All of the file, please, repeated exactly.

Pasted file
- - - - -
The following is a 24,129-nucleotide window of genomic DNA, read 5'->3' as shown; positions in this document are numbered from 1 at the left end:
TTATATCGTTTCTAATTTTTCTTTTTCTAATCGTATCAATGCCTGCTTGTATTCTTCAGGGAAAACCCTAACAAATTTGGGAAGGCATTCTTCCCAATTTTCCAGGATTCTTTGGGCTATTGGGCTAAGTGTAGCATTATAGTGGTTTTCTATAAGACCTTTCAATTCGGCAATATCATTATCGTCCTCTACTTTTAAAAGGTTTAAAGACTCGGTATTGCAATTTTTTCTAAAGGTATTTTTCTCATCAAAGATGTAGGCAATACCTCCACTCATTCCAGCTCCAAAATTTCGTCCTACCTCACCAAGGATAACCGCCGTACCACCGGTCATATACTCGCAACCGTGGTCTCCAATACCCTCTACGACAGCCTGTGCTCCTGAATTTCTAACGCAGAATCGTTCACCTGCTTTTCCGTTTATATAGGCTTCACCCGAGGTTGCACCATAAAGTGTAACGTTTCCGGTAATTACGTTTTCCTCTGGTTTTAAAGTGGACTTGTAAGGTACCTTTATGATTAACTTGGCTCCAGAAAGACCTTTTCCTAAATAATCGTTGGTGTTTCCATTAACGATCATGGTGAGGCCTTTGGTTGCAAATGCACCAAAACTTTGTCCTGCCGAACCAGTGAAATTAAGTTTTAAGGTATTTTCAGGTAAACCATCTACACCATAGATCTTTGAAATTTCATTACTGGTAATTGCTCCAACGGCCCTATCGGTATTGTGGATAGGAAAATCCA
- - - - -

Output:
The following is a 24,129-nucleotide window of genomic DNA, read 5'->3' as shown; positions in this document are numbered from 1 at the left end:
TTATATCGTTTCTAATTTTTCTTTTTCTAATCGTATCAATGCCTGCTTGTATTCTTCAGGGAAAACCCTAACAAATTTGGGAAGGCATTCTTCCCAATTTTCCAGGATTCTTTGGGCTATTGGGCTAAGTGTAGCATTATAGTGGTTTTCTATAAGACCTTTCAATTCGGCAATATCATTATCGTCCTCTACTTTTAAAAGGTTTAAAGACTCGGTATTGCAATTTTTTCTAAAGGTATTTTTCTCATCAAAGATGTAGGCAATACCTCCACTCATTCCAGCTCCAAAATTTCGTCCTACCTCACCAAGGATAACCGCCGTACCACCGGTCATATACTCGCAACCGTGGTCTCCAATACCCTCTACGACAGCCTGTGCTCCTGAATTTCTAACGCAGAATCGTTCACCTGCTTTTCCGTTTATATAGGCTTCACCCGAGGTTGCACCATAAAGTGTAACGTTTCCGGTAATTACGTTTTCCTCTGGTTTTAAAGTGGACTTGTAAGGTACCTTTATGATTAACTTGGCTCCAGAAAGACCTTTTCCTAAATAATCGTTGGTGTTTCCATTAACGATCATGGTGAGGCCTTTGGTTGCAAATGCACCAAAACTTTGTCCTGCCGAACCAGTGAAATTAAGTTTTAAGGTATTTTCAGGTAAACCATCTACACCATAGATCTTTGAAATTTCATTACTGGTAATTGCTCCAACGGCCCTATCGGTATTGTGGATAGGAAAATCCA